Best Buy Chairman Richard Schulze was invited to speak at the University of St. Thomas in February on “how to build an ethical culture in an entrepreneurial company.”
We learned this week that Schulze stumbled badly when he tried to clean up a mess at the highest echelon of Best Buy, the electronics giant he founded.
An investigation conducted for the Best Buy board revealed that Schulze failed to inform fellow board members in December after he was notified about personal misconduct allegations made against then-CEO Brian Dunn.
The stain of Dunn’s recklessness rubbed off on Schulze. The chairman may have engaged in misplaced loyalty by remaining silent after Dunn denied that he was involved in an inappropriate relationship with a Best Buy female employee in her 20s.
In a Monday statement, Schulze said that in December “I confronted him with the allegations [which he denied], told him his conduct was totally unacceptable and contrary to Best Buy’s policies and everything I, and the Company, stand for.”
But Schulze also stated that he accepted the findings of the Best Buy Audit Committee of the Board of Directors. A new chairman was elected Saturday and Schulze will step down from the powerful chairman’s position after the annual meeting ends on June 21.
The University of St. Thomas, where business majors abound, could be the perfect venue for learning business ethics and corporate governance lessons from the sorry saga that has unfolded at Best Buy.
The Schulze brand
The Schulze brand is strong at St. Thomas. In 2000, Schulze and his late first wife donated $50 million to the university. Schulze Hall is a prominent building on the university’s Minneapolis campus, and Schulze has served as a St. Thomas trustee since 1995.
The Schulze School of Entrepreneurship is part of the business college, and St. Thomas publicly states the values of a St. Thomas entrepreneur on its Web site.
Included among the values are pledges to “learn from mistakes” and “respect the dignity of all workers.”
Students will be more likely to understand some of the corporate land mines that await them in the business world if they scrutinize all of Dunn’s mistakes as well as Schulze’s failure to report the high-level conduct problem.
The Best Buy case will have a much more profound impact on students than other case studies because the company is based in the Twin Cities and Schulze has been a highly successful businessman and St. Thomas benefactor.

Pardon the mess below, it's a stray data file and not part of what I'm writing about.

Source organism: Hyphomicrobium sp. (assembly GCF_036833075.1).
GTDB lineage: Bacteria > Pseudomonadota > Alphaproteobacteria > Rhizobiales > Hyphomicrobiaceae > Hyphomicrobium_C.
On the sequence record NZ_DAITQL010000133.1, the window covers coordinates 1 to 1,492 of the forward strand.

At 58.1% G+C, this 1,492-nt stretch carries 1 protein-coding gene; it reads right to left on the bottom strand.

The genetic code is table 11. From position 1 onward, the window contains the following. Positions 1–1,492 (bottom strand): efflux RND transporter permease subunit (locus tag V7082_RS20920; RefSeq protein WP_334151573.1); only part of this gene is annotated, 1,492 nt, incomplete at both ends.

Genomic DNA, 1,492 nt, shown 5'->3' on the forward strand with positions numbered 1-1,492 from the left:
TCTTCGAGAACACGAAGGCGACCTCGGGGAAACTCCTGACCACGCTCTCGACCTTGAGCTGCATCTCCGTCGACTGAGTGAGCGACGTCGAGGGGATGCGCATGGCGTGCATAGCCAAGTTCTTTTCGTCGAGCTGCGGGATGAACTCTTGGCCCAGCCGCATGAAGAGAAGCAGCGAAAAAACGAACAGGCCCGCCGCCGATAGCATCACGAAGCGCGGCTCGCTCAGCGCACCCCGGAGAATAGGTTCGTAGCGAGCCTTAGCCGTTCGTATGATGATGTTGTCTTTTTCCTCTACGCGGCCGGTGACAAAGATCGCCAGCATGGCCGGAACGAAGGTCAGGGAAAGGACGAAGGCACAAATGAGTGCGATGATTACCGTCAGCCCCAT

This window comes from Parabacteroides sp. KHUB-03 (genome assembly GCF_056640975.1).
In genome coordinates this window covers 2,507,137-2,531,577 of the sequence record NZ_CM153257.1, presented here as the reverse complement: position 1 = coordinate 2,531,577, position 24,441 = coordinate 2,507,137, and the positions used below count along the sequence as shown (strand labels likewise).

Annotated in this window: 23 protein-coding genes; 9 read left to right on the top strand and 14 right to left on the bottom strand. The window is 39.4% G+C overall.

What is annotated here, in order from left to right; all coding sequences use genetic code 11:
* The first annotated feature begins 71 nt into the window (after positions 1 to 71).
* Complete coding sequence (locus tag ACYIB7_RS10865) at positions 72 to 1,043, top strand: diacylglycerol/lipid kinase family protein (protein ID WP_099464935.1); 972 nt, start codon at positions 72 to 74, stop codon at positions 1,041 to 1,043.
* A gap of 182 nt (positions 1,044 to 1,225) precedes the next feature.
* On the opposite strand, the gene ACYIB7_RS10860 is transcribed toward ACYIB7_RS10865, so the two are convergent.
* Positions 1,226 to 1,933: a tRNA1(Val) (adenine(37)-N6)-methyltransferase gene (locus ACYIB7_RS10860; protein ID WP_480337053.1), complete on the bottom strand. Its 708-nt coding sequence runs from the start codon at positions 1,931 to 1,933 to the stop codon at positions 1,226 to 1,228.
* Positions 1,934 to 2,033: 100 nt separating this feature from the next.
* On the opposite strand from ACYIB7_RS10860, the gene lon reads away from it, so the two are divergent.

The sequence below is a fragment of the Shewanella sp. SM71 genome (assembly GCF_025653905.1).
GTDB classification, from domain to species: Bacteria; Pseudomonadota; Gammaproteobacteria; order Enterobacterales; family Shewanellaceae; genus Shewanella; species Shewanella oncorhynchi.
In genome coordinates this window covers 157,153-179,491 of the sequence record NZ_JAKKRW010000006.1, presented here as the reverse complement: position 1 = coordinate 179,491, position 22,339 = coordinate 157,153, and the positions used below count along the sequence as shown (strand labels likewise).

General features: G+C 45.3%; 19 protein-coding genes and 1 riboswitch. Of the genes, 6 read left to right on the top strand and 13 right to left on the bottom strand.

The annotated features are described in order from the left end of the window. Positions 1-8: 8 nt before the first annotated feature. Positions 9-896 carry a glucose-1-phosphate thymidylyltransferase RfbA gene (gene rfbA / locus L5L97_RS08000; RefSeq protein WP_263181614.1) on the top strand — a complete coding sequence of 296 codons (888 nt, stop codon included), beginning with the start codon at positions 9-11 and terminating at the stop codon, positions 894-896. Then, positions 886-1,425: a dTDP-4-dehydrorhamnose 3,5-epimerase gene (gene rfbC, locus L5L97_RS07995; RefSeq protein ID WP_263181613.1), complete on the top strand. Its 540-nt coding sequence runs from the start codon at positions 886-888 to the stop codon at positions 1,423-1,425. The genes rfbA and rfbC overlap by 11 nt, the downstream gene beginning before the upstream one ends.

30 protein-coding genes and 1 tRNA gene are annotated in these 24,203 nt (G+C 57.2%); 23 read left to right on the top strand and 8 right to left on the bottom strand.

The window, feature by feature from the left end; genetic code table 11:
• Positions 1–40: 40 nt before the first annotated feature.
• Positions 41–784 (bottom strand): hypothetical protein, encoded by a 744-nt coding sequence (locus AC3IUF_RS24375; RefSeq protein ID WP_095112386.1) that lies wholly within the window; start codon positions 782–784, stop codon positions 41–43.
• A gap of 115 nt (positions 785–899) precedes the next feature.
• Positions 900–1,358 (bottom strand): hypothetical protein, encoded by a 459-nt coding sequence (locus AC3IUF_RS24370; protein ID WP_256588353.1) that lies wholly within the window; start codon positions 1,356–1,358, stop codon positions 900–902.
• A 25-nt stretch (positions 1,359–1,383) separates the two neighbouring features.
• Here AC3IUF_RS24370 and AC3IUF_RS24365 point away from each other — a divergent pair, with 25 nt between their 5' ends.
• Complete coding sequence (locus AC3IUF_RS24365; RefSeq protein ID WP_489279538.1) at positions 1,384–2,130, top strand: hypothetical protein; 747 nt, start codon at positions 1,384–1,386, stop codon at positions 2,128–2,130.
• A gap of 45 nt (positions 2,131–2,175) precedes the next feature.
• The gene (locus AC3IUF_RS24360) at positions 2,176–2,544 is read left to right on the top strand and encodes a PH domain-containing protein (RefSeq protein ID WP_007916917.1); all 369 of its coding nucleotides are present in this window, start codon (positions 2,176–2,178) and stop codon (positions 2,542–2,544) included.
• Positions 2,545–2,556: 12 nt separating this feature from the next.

Business undergraduate and MBA students at St. Thomas should study what went awry at Best Buy.
The rapid unraveling of Dunn’s tenure as CEO demonstrates that no chief executive is all powerful and there cannot be two codes of business ethics in a workplace.
The public report of Best Buy’s Audit Committee revealed that Dunn, 51, “violated Company policy by engaging in an extremely close personal relationship with a female employee that negatively impacted the work environment.”
The investigation found that Dunn’s behavior damaged employee morale, created distractions in the workplace and that “some employees said that they felt that the [company’s] rules appeared to apply to every employee except the CEO.”
The case study also shows that the job of a CEO can be severed in an instant if the chief executive decides to go through a mid-life crisis on company time. During nine days of foreign trips in 2011, the investigation found that Dunn “contacted the female employee by cell phone at least 224 times, including 33 phone calls, 149 text messages, and 42 picture or video messages.”
If Dunn had channeled that type of energy into revamping the company’s business model, perhaps Best Buy would be in a stronger competitive position today.
When Schulze didn’t speak up in December about the allegations against the CEO, he may have been thinking about giving Dunn a chance to remedy the situation.
Schulze had received a written statement from a company executive that detailed the allegations against Dunn, and that statement was signed by a Best Buy employee who thought it was important to raise the concerns. The Audit Committee concluded that Schulze exercised poor judgment by showing the statement to Dunn and “exposed the employees to potential retaliation and exposed the Company to potential liability for such retaliation.”
There are other lessons to be learned about how a general counsel, key human resources manager and other executives should handle cases of potential misconduct.
Schulze has committed millions of dollars to help educate the business leaders of tomorrow at St. Thomas. While Schulze has been bruised by the Audit Committee’s report and the loss of his chairmanship, he should welcome discussions about this unfortunate chapter in Best Buy’s history.
To avoid repeating the mistakes that occurred at Best Buy, St. Thomas faculty and students should use the safety of their classrooms to dissect every aspect of this disturbing case.
Fedor can be reached at firstname.lastname@example.org.